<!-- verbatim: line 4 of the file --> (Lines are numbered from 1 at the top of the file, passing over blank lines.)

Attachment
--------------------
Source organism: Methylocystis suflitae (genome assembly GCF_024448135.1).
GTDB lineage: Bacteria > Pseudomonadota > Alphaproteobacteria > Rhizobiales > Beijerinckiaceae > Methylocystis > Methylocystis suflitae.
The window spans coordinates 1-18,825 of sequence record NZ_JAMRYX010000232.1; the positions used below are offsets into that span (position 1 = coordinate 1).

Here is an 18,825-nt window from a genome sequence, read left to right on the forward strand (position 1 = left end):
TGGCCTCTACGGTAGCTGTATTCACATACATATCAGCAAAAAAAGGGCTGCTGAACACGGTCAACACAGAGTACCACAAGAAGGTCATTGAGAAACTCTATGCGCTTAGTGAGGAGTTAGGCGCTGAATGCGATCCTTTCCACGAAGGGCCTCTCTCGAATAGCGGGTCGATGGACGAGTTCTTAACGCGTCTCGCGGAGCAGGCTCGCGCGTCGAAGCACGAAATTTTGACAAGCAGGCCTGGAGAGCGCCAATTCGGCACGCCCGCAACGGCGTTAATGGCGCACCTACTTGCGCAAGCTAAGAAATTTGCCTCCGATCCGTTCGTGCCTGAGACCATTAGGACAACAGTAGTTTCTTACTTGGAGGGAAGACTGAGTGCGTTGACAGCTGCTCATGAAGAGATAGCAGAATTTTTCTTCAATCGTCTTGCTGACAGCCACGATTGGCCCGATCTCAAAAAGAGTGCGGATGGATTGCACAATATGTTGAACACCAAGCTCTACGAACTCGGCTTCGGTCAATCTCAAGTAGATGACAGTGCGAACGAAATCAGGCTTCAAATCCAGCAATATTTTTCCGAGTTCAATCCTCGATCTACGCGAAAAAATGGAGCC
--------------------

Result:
Here is an 18,825-nt window from a genome sequence, read left to right on the forward strand (position 1 = left end):